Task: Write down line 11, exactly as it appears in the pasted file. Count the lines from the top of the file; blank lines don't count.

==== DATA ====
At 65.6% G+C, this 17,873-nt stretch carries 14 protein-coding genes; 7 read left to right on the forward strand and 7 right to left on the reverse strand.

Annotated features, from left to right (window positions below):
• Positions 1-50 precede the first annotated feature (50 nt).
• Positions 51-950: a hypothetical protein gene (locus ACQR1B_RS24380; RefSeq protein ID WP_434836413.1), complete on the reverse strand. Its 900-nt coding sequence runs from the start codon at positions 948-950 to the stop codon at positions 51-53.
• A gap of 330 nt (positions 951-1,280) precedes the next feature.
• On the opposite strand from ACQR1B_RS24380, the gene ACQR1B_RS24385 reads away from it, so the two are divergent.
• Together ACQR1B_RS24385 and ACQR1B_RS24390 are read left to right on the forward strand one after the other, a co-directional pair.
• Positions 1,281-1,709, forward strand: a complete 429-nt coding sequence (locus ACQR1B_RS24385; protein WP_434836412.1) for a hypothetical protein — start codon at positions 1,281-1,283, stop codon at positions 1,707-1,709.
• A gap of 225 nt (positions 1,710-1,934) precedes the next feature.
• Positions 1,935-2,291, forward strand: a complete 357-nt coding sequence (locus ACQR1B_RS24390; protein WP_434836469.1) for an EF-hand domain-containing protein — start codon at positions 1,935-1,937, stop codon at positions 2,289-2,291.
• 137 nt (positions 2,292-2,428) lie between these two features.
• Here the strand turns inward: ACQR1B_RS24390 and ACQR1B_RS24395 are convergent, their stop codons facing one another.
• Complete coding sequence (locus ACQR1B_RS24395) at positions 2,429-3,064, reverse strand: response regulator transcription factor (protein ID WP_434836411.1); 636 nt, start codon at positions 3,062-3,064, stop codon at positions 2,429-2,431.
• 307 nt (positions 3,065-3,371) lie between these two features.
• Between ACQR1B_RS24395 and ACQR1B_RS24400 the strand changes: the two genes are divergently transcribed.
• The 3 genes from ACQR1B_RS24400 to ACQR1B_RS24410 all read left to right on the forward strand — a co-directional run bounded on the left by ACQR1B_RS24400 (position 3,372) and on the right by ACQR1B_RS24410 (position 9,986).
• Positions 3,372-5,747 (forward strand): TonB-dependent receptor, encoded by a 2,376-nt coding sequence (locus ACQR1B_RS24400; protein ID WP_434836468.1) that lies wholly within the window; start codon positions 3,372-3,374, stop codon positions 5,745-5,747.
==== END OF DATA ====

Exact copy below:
• 137 nt (positions 2,292-2,428) lie between these two features.